Air Date: Week of October 13, 1995
CURWOOD: Three years ago, on October 12, the Antarctic ozone hole reached inhabited land for the first time, expanding over South America and the Falkland Islands. Since the late 1970s, Antarctica's stratospheric ozone hole has formed each year during September and October. The prime culprits are artificial chlorofluorocarbons used in air conditioners, refrigerators, and as solvents. Since 1987, when industrialized nations agreed to phase out CFCs, their price has skyrocketed. In March, 2 Florida men were caught trying to smuggle 126 tons of CFCs into the United States. Its street value: $2 million. And by the way, the 1995 Nobel Prize in Chemistry for discovering the ozone problem earned Sherwood Roland, Alfred Molina, and Paul Krutzen a share of $1 million.
Living on Earth wants to hear from you!
P.O. Box 990007
Boston, MA, USA 02199
Donate to Living on Earth!
Living on Earth is an independent media program and relies entirely on contributions from listeners and institutions supporting public service. Please donate now to preserve an independent environmental voice.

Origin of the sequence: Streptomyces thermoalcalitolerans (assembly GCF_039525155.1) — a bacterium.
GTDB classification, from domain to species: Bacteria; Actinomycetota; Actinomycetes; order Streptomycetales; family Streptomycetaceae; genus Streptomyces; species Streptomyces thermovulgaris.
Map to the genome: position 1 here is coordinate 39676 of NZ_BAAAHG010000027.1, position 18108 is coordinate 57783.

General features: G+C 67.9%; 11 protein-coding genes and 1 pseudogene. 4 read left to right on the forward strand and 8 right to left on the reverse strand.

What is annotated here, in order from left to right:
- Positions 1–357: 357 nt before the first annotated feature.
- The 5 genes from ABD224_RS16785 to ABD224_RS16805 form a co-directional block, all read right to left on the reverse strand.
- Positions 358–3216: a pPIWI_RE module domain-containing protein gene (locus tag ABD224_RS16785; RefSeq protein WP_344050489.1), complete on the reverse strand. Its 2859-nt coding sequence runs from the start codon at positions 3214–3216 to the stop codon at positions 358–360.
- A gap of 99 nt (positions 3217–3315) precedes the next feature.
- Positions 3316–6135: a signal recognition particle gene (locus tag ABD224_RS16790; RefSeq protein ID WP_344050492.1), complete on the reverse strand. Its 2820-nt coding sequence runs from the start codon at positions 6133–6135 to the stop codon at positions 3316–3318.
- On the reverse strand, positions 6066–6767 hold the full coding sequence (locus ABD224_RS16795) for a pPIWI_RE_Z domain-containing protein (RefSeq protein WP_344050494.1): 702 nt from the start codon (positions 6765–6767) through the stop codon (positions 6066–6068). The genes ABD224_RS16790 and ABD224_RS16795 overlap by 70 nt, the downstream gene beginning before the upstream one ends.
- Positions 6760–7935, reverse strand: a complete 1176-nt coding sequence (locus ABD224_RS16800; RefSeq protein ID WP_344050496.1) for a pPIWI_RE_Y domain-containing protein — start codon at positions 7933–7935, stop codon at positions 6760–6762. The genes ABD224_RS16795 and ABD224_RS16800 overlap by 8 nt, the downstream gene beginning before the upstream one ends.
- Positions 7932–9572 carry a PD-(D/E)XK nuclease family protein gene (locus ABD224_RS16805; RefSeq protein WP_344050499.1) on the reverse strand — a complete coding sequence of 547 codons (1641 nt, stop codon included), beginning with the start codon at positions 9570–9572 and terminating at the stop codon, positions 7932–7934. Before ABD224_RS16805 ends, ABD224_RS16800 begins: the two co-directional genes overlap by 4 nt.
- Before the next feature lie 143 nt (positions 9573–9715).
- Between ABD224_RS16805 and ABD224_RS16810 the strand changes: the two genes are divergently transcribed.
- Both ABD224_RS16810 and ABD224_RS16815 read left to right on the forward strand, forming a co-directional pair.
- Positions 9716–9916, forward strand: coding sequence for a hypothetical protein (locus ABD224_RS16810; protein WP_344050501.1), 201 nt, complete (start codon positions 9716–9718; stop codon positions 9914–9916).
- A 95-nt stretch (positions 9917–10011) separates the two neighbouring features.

Sailors For The Sea: Be the change you want to sea.
Innovating to make the world a better, more sustainable place to live. Listen to the race to 9 billion
The Grantham Foundation for the Protection of the Environment: Committed to protecting and improving the health of the global environment.
Energy Foundation: Serving the public interest by helping to build a strong, clean energy economy.
Contribute to Living on Earth and receive, as our gift to you, an archival print of one of Mark Seth Lender's extraordinary wildlife photographs. Follow the link to see Mark's current collection of photographs.
Buy a signed copy of Mark Seth Lender's book Smeagull the Seagull & support Living on Earth